Stephen Bond's paper on physical investment(46) takes a more theoretical perspective on such investment and financing constraints, examining its sensitivity to cash flow. He analyzes the effect of cash flow on investment when a control for fundamentals is included in an investment regression. His results indicate that firms with a greater sensitivity of investment to cash flow will have a larger external financing premium. Thus, in this sense, cash flow sensitivity can be interpreted as a measure of the severity of financing constraints.

    Turning to the role of financial institutions in credit markets, Joseph Peek and Eric S. Rosengren(47) use firm- and bank-level evidence from Japan to examine the allocation of credit in the Japanese banking system. Their results suggest that additional credit is channeled to firms in poor financial condition, and that these firms continue to perform poorly even after the extension of credit. Refet Gurkaynak(48) considers whether the capital structure of bank intermediaries can exacerbate economic shocks through a credit channel.

    Two papers address aspects of portfolio choice. Francisco Gomes, Alexander Michaelides, and Valery Polkovnichenko(49) look at the optimal allocation of tax-deductible assets between tax sheltered and non-sheltered accounts, in a calibrated life-cycle model with labor income shocks. The model implies segregation of assets bearing high tax rates in tax deferred accounts. Many investors appear to contradict this advice, holding taxable investments such as dividend paying stocks and bonds outside of sheltered accounts. Entrepreneurs make financial investment decisions that interact with their ability to invest in entrepreneurial activity. Hugo Hopenhayn and Galina Vereshchagina(50) show that capital constraints can induce risk-preferring behavior by entrepreneurs, especially early in their careers. This might help to explain the apparently high risk-to-reward ratio many entrepreneurs seem to choose.

    Understanding the relationship between financial market prices and fundamental value is the topic of the final two papers. I(51) derive the relationship between earnings and prices in a model with adjustment costs. Robert Chirinko and Huntley Schaller(52) find some evidence that financial market valuations overly influence the level of real investments, by looking at the success of future investments as a function of past financial returns.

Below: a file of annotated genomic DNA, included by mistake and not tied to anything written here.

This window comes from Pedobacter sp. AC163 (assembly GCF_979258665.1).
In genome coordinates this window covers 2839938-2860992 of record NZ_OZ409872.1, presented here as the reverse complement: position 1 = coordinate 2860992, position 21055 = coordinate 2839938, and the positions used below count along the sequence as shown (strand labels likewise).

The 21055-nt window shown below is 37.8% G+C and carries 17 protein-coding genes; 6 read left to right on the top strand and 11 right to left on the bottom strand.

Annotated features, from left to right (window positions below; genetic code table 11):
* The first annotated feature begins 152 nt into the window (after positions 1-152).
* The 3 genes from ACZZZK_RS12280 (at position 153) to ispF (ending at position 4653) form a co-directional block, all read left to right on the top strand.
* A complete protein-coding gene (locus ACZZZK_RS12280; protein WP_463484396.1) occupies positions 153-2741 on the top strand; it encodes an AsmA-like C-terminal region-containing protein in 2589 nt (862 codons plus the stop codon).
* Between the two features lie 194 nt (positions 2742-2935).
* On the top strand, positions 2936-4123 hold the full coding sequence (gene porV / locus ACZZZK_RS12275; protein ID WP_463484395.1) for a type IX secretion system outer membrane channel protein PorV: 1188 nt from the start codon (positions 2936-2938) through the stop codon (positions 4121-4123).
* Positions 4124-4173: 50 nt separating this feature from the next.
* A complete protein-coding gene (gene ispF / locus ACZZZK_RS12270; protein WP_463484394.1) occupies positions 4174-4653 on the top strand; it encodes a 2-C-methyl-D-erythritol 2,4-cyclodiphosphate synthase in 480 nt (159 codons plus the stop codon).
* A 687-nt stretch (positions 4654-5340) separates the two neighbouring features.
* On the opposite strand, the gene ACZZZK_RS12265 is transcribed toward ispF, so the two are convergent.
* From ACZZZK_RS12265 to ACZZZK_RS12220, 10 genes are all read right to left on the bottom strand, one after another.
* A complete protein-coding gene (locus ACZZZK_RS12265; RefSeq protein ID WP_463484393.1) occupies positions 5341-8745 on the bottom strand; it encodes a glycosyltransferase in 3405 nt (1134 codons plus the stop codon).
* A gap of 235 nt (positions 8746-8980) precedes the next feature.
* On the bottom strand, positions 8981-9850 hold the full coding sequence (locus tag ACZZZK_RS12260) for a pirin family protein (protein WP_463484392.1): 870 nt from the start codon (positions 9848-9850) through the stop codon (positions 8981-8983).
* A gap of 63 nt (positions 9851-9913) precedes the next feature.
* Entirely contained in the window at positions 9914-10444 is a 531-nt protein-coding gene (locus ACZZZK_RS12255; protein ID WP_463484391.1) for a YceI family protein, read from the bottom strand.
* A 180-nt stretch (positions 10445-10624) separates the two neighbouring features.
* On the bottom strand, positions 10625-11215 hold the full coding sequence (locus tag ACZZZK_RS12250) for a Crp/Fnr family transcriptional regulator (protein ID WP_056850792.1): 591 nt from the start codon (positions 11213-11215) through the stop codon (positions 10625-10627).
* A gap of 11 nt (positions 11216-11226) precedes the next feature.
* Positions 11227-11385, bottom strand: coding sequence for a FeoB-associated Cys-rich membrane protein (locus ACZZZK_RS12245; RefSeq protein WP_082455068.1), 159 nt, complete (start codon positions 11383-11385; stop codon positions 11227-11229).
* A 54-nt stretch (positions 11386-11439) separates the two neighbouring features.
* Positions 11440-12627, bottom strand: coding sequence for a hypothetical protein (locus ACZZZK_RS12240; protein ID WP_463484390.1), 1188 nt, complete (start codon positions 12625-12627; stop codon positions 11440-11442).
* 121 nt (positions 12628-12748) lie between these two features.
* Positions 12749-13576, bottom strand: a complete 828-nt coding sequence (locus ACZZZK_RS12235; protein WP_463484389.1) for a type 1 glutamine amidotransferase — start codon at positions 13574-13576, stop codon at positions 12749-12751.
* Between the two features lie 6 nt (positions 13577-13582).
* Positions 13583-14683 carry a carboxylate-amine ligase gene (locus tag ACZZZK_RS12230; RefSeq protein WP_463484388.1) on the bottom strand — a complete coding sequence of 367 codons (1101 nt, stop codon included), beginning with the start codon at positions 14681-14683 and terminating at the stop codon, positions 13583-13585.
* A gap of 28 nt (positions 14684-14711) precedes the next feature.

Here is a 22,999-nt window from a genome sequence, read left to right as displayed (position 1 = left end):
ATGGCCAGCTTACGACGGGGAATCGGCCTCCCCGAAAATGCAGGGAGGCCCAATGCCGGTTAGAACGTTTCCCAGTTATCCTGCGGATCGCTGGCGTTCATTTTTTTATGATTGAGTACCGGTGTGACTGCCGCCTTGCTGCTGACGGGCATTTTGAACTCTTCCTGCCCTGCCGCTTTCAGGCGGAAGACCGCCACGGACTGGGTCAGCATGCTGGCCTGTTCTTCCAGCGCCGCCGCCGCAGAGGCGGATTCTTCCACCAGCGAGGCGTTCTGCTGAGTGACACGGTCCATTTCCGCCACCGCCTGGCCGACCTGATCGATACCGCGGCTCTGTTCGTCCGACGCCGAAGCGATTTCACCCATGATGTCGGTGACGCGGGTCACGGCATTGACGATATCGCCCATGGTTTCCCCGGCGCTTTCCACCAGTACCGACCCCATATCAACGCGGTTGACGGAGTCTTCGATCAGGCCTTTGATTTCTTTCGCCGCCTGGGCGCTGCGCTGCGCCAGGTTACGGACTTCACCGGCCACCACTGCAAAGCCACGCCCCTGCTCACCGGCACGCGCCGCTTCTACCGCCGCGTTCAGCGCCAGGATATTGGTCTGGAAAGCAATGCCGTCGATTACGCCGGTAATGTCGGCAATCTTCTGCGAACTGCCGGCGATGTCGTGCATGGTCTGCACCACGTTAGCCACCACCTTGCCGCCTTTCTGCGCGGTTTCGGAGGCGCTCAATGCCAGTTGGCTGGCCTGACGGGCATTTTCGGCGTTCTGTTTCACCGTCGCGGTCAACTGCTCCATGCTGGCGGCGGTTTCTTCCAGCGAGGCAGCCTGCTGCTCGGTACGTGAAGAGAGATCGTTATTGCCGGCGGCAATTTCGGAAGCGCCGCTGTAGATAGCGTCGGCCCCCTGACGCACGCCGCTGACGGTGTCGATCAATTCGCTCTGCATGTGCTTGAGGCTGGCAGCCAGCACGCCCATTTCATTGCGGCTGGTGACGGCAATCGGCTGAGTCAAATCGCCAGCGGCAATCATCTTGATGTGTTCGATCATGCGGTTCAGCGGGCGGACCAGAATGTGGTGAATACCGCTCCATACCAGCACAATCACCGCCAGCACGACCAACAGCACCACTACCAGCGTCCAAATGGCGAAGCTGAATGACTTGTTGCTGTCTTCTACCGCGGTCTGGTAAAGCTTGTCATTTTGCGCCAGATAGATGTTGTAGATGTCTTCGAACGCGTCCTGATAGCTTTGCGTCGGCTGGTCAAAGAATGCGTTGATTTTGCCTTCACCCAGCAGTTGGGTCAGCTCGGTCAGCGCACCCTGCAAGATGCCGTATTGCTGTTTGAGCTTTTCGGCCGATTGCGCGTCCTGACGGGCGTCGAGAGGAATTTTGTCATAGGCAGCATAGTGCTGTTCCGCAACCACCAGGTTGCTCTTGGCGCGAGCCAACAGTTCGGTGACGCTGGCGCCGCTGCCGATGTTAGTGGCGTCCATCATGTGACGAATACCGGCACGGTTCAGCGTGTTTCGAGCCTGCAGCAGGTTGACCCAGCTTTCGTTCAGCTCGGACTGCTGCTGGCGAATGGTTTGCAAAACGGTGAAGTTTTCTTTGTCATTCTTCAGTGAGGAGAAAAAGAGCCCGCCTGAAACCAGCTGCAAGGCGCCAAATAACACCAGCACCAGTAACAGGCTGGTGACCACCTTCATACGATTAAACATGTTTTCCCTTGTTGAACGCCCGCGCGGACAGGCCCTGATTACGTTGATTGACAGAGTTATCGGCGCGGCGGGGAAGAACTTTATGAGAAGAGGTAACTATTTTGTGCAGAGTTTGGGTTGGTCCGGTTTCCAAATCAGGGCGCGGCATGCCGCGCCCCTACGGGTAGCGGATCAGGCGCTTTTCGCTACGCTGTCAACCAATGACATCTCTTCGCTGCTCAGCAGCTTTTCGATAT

Impulses and Propagation Mechanisms -- Martin S. Eichenbaum and Lawrence J. Christiano, Leaders

    This group considers two key issues: 1) what are the major sources of fluctuations in economic activity? and 2) what are the key mechanisms by which these shocks are propagated across sectors of the economy, over countries and over time? In exploring these questions, group members focus on three related activities: empirically identifying the effects of exogenous shocks on the economy; constructing empirical general equilibrium models of economic fluctuations; and exploring the efficacy of alternative policy responses to different shocks.

    Jordi Gali, David Lopez-Salido, and Javier Valles;(53) Lawrence Christiano, Martin Eichenbaum, and Robert Vigfusson;(54) and David Altig, Christiano, Eichenbaum, and Jesper Linde(55) all work on isolating the effects of technology shocks on the U.S. economy. The key issues here are: how we can reliably identify aggregate technology shocks to the economy, including their effects on key macro variables like employment, and what role has monetary policy played in the transmission of these shocks? The previous papers argue that technology shocks generate expansions in employment. But the reason the U.S. economy responds to technology shocks the way it does has to do with monetary policy. The models developed in these papers suggest that if the Fed had not been accommodative in response to a positive technology shock, employment initially would have fallen rather than expanded in the wake of technology shocks.

    Other members of this group focus on measuring the effects of fiscal shocks. For example, Craig Burnside, Eichenbaum, and Jonas Fisher(56) investigate the response of hours worked and real wages to changes in military purchases. A military shock causes a persistent increase in government purchases and a rise in tax rates, plus a persistent rise in aggregate hours worked and a decline in real wages. Susantu Basu and Miles Kimball(57) argue that models embodying nominal rigidities provide a more convincing account of this evidence. Using different identifying assumptions, Gali, Lopez-Salido, and Valles(58) show that shocks to government purchases do not lead to expansions in aggregate employment and output but to a rise in real wages. This leads them to explore non-neoclassical mechanisms to account for the effects of shocks to government purchases.